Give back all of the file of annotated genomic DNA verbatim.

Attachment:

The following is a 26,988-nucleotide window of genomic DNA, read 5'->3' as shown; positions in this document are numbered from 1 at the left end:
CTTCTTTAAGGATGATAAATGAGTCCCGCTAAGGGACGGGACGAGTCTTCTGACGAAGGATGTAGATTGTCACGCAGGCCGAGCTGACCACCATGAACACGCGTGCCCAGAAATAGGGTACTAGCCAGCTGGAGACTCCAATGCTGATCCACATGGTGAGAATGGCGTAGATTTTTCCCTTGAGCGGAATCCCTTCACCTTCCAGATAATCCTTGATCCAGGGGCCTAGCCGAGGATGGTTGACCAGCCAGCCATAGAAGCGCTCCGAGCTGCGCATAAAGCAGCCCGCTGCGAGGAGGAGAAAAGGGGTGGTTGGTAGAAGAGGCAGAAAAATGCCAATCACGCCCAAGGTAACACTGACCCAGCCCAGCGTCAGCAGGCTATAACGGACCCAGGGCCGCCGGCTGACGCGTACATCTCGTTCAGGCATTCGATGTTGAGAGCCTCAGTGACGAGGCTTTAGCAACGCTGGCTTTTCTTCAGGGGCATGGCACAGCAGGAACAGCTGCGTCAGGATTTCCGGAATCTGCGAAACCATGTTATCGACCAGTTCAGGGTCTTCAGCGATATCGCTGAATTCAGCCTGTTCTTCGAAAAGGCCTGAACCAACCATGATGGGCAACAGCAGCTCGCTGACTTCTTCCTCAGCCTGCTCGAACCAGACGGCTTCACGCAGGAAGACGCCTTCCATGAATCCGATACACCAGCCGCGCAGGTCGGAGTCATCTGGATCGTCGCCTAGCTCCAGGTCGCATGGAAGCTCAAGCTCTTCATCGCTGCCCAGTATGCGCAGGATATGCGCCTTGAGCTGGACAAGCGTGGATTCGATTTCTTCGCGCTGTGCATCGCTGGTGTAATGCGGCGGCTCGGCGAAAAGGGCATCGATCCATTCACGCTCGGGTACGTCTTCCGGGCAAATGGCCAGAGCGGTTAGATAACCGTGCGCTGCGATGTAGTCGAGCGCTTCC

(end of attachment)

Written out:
The following is a 26,988-nucleotide window of genomic DNA, read 5'->3' as shown; positions in this document are numbered from 1 at the left end:
CTTCTTTAAGGATGATAAATGAGTCCCGCTAAGGGACGGGACGAGTCTTCTGACGAAGGATGTAGATTGTCACGCAGGCCGAGCTGACCACCATGAACACGCGTGCCCAGAAATAGGGTACTAGCCAGCTGGAGACTCCAATGCTGATCCACATGGTGAGAATGGCGTAGATTTTTCCCTTGAGCGGAATCCCTTCACCTTCCAGATAATCCTTGATCCAGGGGCCTAGCCGAGGATGGTTGACCAGCCAGCCATAGAAGCGCTCCGAGCTGCGCATAAAGCAGCCCGCTGCGAGGAGGAGAAAAGGGGTGGTTGGTAGAAGAGGCAGAAAAATGCCAATCACGCCCAAGGTAACACTGACCCAGCCCAGCGTCAGCAGGCTATAACGGACCCAGGGCCGCCGGCTGACGCGTACATCTCGTTCAGGCATTCGATGTTGAGAGCCTCAGTGACGAGGCTTTAGCAACGCTGGCTTTTCTTCAGGGGCATGGCACAGCAGGAACAGCTGCGTCAGGATTTCCGGAATCTGCGAAACCATGTTATCGACCAGTTCAGGGTCTTCAGCGATATCGCTGAATTCAGCCTGTTCTTCGAAAAGGCCTGAACCAACCATGATGGGCAACAGCAGCTCGCTGACTTCTTCCTCAGCCTGCTCGAACCAGACGGCTTCACGCAGGAAGACGCCTTCCATGAATCCGATACACCAGCCGCGCAGGTCGGAGTCATCTGGATCGTCGCCTAGCTCCAGGTCGCATGGAAGCTCAAGCTCTTCATCGCTGCCCAGTATGCGCAGGATATGCGCCTTGAGCTGGACAAGCGTGGATTCGATTTCTTCGCGCTGTGCATCGCTGGTGTAATGCGGCGGCTCGGCGAAAAGGGCATCGATCCATTCACGCTCGGGTACGTCTTCCGGGCAAATGGCCAGAGCGGTTAGATAACCGTGCGCTGCGATGTAGTCGAGCGCTTCC